25
Jun
21

Kicking on

With the Tokyo Olympics and WE League both on the horizon 2021 could be a big year for women’s football in Japan, and the former could play a big part in creating enthusiasm for the latter… (日本語版)

As the launch of the WE League draws ever closer, I ventured out to Saitama last weekend to take in the friendly match between last year’s Nadeshiko League Division One champions Mitsubishi Heavy Industries Urawa Reds Ladies and JEF United Ichihara Chiba Ladies.

The game at a drizzly, grey, and unseasonably chilly Komaba Stadium was far more enjoyable than typing out the team names (here’s hoping they can be shortened in due course), with both sides keeping the ball well, moving it about quickly, and always looking to play positively – which was even more refreshing having woken up at 4am to endure England’s overly-cautious contest against Scotland at the Euros a few hours earlier.

A peach of a strike by Urawa’s Yu Endo was sandwiched between a couple of sensational Haruka Osawa goals (Exhibit A; Exhibit B) to leave the hosts trailing 2-1 at half-time, but Mayu Sasaki levelled things up in the 56th minute to ensure the game ended all square.

Despite the rain and the fact that Urawa were without their quartet of Olympic players Sakiko Ikeda, Moeka Minami, Yuzuho Shiokoshi, and Yuika Sugasawa or that JEF were minus either of their recent foreign signings Alexandra Chidiac or Quinley Quezada, a decent turnout of 977 had also braved the conditions for the encounter, demonstrating that there are solid foundations to build upon ahead of the launch of Japan’s first professional women’s football league in September.

JEF manager Shinji Sarusawa was pleased enough with his team’s showing as well, feeling it boded well for the side that finished mid-table in the Nadeshiko League top flight last year as they ramp up their preparations for the start of the WE League.

“Last year Urawa was the toughest team we faced,” he said. “We conceded two goals, but I think we can take a lot of confidence from the game. In pre-season matches some things don’t go as expected, but I think the fact we were able to battle so well here is very big for Chiba Ladies.”

Indeed, while there is still something of a gap between the three leading sides and the rest in the top flight of the women’s game in Japan – although 16 of the 22-woman squad (including back-ups) for Tokyo 2020 play domestically, all but one of them – back-up goalkeeper Chika Hirao of Albirex Niigata Ladies – are at Urawa, INAC Kobe Leonessa, or NTV Tokyo Verdy Beleza – the pre-season matches so far have on the whole been closely contested encounters, with only a handful producing landslide victories.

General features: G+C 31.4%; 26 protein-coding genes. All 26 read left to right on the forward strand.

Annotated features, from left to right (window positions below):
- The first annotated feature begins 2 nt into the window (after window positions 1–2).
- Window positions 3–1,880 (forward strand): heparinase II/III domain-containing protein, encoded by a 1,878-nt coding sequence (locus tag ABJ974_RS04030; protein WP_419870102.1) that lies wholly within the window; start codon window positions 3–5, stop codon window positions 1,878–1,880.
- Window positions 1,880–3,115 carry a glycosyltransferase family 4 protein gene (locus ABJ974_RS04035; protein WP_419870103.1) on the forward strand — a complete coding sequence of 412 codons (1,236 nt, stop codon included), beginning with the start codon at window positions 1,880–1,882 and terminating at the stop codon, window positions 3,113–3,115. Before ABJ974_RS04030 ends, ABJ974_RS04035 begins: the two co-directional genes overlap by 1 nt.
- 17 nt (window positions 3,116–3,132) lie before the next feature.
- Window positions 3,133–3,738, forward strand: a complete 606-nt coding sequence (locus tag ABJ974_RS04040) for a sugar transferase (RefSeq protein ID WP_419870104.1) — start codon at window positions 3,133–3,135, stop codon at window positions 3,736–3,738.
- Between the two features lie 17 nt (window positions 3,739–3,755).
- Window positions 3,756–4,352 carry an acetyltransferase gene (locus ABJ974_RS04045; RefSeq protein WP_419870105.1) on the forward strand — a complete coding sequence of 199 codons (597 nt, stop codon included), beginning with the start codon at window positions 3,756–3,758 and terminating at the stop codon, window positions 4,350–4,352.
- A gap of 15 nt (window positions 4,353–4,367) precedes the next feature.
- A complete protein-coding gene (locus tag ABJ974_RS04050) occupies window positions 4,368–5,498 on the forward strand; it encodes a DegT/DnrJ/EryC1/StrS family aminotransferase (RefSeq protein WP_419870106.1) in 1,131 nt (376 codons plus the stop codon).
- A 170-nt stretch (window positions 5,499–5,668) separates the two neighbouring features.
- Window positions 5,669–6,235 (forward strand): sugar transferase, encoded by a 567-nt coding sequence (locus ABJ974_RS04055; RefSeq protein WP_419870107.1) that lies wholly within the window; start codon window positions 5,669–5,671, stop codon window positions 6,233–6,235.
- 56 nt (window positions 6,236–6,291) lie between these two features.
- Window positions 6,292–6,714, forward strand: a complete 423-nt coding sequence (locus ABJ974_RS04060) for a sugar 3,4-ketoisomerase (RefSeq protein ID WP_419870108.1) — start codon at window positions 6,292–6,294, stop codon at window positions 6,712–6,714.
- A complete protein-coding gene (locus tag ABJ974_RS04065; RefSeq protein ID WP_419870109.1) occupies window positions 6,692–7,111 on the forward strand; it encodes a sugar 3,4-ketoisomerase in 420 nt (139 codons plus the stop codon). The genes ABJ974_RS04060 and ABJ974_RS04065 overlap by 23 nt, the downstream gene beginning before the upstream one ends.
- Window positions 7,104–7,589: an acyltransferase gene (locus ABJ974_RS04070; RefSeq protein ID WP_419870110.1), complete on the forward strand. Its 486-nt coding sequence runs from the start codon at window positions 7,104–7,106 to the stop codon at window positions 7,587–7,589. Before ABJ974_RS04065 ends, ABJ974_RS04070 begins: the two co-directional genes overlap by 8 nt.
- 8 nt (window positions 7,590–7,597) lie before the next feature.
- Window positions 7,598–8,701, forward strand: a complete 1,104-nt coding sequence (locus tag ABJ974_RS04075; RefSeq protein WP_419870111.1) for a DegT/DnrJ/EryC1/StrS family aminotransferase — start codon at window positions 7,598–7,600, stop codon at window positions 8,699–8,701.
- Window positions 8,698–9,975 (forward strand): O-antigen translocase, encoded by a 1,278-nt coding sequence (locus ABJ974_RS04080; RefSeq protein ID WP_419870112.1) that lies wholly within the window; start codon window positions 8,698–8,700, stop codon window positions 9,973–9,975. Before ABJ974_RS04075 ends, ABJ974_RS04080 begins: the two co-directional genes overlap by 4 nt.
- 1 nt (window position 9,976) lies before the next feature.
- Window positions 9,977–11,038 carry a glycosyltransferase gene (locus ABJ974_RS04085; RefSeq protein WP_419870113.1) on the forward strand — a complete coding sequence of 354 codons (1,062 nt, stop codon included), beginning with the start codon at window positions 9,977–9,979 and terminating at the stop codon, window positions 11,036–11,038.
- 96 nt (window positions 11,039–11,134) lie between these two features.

The fact that teams are at such different stages of development is a key hurdle for the women’s game to overcome globally – internationally as well as domestically, as we have seen with Nadeshiko Japan’s easy friendly wins this year – but if federations and leagues continue to tackle the key issues in front of them then the playing field should level out in time.

With professional leagues in Europe steadily finding their feet and increasingly attracting players from around the world, for instance, introducing a similar competition in Japan was vital for the game here to keep pace. Clubs being required to have at least five players on fully professional A contracts and 10 on professional B or C contracts (with a minimum salary of 2.7 million yen), as well as needing to have short-term plans in place to introduce U-18, U-15, and U-12 teams in the coming years are solid policies that should lead to long-term improvement.

“It will be the first professional league [in Japan], and so we have to make sure as many people as possible see the games,” Urawa’s first goalscorer Endo said of her feelings looking ahead to the WE League’s launch. “That was the case in the Nadeshiko League as well, but I feel there will be a greater sense of responsibility on games now, and think the team not only has to win but has to place an importance on doing so in a way that will make people want to come and watch.”

As well as that helping to build a committed fanbase for the WE League, the division may also benefit as a result of the Olympics having been pushed back a year. 

When addressing the fans in a post-match speech, Urawa’s Sugasawa declared she was in the national team as a result of her performances for and as a representative of Reds, for example, and hopefully things will work in the opposite direction too, with the efforts of the players at the Olympics providing a springboard to raise enthusiasm for the burgeoning new division.

The World Cup win in 2011, for instance, sparked a short-term boom in interest in the women’s game, and if Nadeshiko Japan can achieve some level of success again at Tokyo 2020 then it will surely carry over into the following month and provide a major kickstart for the WE League.


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